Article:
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D. Federal programs

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  • Alabama

    We know of no statute or case law that directly addresses this point in Alabama; nonetheless if a state entity that deals with federal programs comes within the statutory definition of a governmental body covered by the Alabama Open Meetings Act that body is presumptively subject to the Act. See Ala. Code § 36-25A-1, et seq.

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  • Alaska

    There is no statutory or case law addressing this issue.

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  • Arizona

    A public body may hold an executive session about a federal program, if pertaining to a “discussion, consultation or consideration for international and interstate negotiations.”  See A.R.S. § 38-431.03(A)(6).  The provision, however, does not apply to meetings at which the public body receives recommendations from a federal agency.  Ariz. Att’y Gen. Op. No. I80-159.

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  • Arkansas

    There are apparently no statutory provisions dealing with meetings to discuss federal programs. If, however, federal statutes or regulations demand closed sessions, these provisions will be controlling. Ark. Op. Att’y Gen. No. 85-186 (“federal law will control in the event of conflict with state law”).

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  • California

    Open — no specific exemption from open meeting requirements.

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  • Colorado

    Open unless matters considered are required to be kept confidential by federal law.

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  • Connecticut

    There are no specific provisions or exemptions in FOIA on this issue. There are also no reported court decisions on this issue.

    An executive session may be allowed if an open session would result in the disclosure of exempt records. Conn. Gen. Stat. §1-200(6)(E). See Records Outline at II.A.2 and IV.

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  • Delaware

    Federal program meetings are open.

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  • District of Columbia

    Not specifically addressed.

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  • Florida

    See discussion above at II.A.2.

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  • Georgia

    The Act does not exempt meetings regarding federal programs.

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  • Hawaii

    If administered by state agencies, meetings concerning federal programs are presumably open except to the extent mandated by federal law.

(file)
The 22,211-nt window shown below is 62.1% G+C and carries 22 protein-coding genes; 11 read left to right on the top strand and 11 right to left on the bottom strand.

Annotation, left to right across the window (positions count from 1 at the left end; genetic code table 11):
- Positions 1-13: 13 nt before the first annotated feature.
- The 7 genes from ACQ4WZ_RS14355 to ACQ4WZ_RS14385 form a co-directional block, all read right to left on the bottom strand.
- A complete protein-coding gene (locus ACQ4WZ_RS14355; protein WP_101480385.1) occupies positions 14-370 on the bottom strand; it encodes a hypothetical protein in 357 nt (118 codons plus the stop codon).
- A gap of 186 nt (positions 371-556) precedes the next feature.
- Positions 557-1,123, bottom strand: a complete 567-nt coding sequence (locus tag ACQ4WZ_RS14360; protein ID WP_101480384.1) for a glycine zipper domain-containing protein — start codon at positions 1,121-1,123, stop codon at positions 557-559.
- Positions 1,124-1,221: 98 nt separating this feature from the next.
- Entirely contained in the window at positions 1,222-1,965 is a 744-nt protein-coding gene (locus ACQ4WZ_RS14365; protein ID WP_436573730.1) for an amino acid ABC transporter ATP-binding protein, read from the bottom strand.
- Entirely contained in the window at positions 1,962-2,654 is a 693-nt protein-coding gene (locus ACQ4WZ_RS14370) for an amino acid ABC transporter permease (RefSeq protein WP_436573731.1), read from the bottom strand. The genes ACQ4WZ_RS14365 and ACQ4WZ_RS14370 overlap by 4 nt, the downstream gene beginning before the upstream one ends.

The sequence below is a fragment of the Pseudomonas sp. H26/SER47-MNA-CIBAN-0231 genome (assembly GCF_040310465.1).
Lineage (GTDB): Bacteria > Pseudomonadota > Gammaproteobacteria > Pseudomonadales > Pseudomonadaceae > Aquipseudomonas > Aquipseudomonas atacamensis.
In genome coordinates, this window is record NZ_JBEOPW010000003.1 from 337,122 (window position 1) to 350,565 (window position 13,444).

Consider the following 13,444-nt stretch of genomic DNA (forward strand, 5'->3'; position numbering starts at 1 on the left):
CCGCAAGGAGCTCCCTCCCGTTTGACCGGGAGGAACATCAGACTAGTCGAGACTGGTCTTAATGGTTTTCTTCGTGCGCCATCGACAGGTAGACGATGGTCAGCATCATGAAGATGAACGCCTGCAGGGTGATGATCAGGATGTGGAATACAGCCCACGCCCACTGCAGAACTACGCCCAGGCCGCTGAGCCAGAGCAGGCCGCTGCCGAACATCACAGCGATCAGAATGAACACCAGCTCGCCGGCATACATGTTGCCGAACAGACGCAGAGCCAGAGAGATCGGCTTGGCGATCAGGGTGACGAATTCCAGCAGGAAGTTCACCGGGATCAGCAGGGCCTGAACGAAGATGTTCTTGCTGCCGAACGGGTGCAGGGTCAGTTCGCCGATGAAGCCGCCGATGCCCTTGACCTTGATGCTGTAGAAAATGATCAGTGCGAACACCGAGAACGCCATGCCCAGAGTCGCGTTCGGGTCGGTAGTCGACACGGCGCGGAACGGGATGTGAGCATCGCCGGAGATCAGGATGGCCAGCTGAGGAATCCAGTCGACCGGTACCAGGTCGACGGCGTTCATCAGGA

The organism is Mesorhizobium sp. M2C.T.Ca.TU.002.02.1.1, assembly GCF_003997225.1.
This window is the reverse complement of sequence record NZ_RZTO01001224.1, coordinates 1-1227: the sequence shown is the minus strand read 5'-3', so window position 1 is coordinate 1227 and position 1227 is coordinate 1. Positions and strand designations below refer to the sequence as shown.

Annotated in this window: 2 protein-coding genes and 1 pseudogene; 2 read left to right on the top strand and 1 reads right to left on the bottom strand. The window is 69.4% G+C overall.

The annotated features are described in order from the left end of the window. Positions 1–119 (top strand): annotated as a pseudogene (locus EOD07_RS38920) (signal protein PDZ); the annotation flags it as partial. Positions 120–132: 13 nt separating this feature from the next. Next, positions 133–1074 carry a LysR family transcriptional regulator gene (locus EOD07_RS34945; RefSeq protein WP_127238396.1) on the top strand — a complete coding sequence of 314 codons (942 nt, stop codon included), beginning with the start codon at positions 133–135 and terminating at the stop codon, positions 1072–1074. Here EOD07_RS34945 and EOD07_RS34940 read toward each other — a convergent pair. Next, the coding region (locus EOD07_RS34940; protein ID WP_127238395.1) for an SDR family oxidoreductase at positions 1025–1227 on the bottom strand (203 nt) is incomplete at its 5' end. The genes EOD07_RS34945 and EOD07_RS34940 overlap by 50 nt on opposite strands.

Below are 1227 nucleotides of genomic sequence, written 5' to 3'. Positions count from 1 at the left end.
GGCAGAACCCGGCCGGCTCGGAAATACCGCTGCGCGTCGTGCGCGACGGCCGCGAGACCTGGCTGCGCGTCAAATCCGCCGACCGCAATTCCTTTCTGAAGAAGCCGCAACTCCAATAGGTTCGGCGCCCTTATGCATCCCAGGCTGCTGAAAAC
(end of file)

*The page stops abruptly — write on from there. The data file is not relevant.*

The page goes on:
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  • Idaho

    Federal programs generally are not proper subjects of an executive session.

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  • Illinois

    Generally, no exemption under the Act. If the nature of a discussion of a federal program fell within one of the exemptions, the meeting could be closed. See 5 ILCS 120/2.

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  • Indiana

    There is no provision for closing meetings to discuss federal programs, unless authorized by a federal statute or other state statute, see Ind. Code § 5-14-1.5-1; § 5-14-1.5-6.1(b)(7), or unless it fits in the general categories for executive sessions in Ind. Code § 5-14-1.5-6.1(b).

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  • Iowa

    No Iowa statutes governing open meetings, and discussing participation in federal programs, have been found. It should be noted that meetings to discuss records required or authorized by federal law to be kept confidential are not open to the public. Iowa Code § 21.5(1)(a).

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  • Kansas

    Not addressed by Kansas law.

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  • Kentucky

    Closed only if required by federal law. See Ky. Rev. Stat. 61.810(1)(k).

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  • Maine

    Deliberation on the subject of federal programs is generally public, unless the discussion involves information contained in records designated confidential by statute.  1 M.R.S.A. § 405(6)(F).

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  • Maryland

    To the extent that the federal program involves matters exempt under the Act, it may be the subject of a closed session. § 3-305(b).

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  • Massachusetts

    Open unless federal statute provides otherwise.

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  • Michigan

    Presumably open.

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  • Minnesota

    Presumably open, provided they involve a state agency, board, commission or department required or permitted by law to transact public business in a meeting; the governing body of a school district, unorganized territory, county, statutory or home rule city, town, or other public body; the committees, subcommittees, boards, departments, or commissions of any public body; or the governing body or commission of a statewide public pension plan or local public pension plan. Minn. Stat. § 13D.01, subd. 1.